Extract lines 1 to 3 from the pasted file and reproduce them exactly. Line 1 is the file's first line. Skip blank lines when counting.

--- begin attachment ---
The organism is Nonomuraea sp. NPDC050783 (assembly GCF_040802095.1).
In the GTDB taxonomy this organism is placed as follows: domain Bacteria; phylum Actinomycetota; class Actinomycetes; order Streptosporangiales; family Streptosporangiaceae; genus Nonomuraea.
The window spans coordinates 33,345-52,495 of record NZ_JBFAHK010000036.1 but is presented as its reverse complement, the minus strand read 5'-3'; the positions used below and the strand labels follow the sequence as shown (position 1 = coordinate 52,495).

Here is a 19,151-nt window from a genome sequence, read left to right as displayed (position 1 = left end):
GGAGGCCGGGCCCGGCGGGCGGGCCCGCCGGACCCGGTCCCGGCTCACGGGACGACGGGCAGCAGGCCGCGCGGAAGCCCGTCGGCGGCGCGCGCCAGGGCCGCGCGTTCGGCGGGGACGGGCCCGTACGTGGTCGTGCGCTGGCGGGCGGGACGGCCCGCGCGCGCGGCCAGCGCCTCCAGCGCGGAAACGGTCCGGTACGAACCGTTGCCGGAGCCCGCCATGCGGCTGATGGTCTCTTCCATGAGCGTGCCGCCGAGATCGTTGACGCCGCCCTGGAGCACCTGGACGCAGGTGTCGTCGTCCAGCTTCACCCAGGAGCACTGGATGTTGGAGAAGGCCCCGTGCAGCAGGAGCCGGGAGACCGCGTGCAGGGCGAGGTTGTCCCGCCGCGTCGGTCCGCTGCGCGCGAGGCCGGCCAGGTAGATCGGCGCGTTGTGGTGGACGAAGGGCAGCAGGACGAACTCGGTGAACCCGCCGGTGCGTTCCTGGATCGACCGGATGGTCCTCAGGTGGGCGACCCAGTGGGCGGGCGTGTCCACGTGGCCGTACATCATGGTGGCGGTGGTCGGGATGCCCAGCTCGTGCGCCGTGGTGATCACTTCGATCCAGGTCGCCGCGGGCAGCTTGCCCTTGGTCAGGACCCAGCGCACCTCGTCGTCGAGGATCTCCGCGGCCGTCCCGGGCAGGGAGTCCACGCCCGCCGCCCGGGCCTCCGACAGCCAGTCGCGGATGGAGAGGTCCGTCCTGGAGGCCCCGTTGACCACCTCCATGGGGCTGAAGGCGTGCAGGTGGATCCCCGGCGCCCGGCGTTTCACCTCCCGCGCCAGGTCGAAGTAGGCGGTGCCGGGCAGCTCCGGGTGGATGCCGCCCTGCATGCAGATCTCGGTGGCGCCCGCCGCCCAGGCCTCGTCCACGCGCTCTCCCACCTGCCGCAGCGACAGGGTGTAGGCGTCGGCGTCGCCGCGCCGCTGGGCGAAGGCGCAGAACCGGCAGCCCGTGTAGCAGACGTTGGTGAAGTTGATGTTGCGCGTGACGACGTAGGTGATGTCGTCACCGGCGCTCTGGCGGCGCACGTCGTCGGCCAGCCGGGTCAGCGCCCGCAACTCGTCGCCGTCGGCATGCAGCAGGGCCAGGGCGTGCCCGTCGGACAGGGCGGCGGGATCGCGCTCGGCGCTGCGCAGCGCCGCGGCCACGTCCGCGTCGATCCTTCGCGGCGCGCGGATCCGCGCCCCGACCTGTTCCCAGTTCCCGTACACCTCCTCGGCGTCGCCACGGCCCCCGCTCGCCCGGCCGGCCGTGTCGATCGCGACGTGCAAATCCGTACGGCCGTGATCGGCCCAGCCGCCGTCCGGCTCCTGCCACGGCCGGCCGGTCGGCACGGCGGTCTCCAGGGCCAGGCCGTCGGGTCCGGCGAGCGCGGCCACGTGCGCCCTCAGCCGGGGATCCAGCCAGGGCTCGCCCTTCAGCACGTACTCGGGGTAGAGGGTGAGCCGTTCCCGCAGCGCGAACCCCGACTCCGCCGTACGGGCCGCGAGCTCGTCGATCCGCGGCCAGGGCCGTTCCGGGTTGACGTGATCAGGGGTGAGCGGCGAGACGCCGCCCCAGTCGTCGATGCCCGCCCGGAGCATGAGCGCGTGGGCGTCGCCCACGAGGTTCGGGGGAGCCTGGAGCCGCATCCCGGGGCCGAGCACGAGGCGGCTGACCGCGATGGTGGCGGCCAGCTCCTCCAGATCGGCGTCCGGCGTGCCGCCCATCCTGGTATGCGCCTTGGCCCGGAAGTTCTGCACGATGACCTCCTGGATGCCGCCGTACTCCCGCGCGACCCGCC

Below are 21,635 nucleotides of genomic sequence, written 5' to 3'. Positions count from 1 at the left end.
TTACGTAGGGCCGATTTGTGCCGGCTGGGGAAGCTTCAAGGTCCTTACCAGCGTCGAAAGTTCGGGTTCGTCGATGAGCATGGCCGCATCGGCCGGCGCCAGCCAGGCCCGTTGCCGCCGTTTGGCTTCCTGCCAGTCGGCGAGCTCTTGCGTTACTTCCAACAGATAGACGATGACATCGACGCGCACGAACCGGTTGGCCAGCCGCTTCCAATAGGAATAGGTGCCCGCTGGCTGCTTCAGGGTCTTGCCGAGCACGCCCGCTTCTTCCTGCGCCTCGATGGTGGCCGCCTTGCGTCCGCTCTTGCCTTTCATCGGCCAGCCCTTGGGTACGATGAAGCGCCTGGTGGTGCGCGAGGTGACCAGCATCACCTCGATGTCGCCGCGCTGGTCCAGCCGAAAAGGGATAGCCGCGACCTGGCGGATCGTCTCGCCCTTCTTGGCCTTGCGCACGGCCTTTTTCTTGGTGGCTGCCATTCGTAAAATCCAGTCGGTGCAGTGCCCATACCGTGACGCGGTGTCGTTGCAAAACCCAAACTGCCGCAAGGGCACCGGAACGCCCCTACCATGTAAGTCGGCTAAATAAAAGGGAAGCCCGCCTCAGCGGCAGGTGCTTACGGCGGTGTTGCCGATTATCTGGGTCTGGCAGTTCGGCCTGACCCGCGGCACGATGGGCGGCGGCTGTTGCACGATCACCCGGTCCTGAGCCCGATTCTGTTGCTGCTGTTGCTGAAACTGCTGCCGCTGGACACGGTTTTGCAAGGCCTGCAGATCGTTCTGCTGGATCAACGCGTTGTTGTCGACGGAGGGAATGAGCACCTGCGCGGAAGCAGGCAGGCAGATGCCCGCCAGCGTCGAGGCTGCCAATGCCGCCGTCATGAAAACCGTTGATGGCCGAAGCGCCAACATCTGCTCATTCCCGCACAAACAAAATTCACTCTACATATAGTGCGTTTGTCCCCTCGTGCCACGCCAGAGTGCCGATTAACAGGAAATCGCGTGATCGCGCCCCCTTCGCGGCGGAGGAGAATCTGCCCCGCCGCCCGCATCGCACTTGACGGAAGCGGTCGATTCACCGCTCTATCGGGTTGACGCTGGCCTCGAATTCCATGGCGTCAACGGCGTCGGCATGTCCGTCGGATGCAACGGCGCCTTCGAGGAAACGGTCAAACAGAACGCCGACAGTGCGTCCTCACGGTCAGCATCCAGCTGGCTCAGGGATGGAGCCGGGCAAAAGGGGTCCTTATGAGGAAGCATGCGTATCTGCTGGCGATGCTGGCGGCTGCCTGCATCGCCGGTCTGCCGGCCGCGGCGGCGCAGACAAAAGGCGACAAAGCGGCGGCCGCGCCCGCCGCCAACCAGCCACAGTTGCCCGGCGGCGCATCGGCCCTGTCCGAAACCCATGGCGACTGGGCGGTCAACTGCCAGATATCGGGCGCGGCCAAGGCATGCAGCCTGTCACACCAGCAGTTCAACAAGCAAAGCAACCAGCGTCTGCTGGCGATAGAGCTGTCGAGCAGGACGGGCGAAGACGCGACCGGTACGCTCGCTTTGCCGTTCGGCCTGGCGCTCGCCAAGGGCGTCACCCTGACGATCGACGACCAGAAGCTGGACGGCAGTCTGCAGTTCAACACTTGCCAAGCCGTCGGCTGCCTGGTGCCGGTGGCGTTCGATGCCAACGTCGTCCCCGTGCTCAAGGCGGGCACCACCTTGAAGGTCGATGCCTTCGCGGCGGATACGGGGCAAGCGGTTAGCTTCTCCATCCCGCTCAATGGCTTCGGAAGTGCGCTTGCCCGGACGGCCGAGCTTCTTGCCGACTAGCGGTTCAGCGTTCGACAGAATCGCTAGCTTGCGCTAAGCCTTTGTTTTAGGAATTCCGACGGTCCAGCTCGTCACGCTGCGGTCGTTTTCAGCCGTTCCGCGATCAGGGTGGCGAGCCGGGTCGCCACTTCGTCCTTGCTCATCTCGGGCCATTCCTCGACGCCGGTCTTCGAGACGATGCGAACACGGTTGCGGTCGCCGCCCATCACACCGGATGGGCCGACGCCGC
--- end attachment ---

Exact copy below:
The organism is Nonomuraea sp. NPDC050783 (assembly GCF_040802095.1).
In the GTDB taxonomy this organism is placed as follows: domain Bacteria; phylum Actinomycetota; class Actinomycetes; order Streptosporangiales; family Streptosporangiaceae; genus Nonomuraea.
The window spans coordinates 33,345-52,495 of record NZ_JBFAHK010000036.1 but is presented as its reverse complement, the minus strand read 5'-3'; the positions used below and the strand labels follow the sequence as shown (position 1 = coordinate 52,495).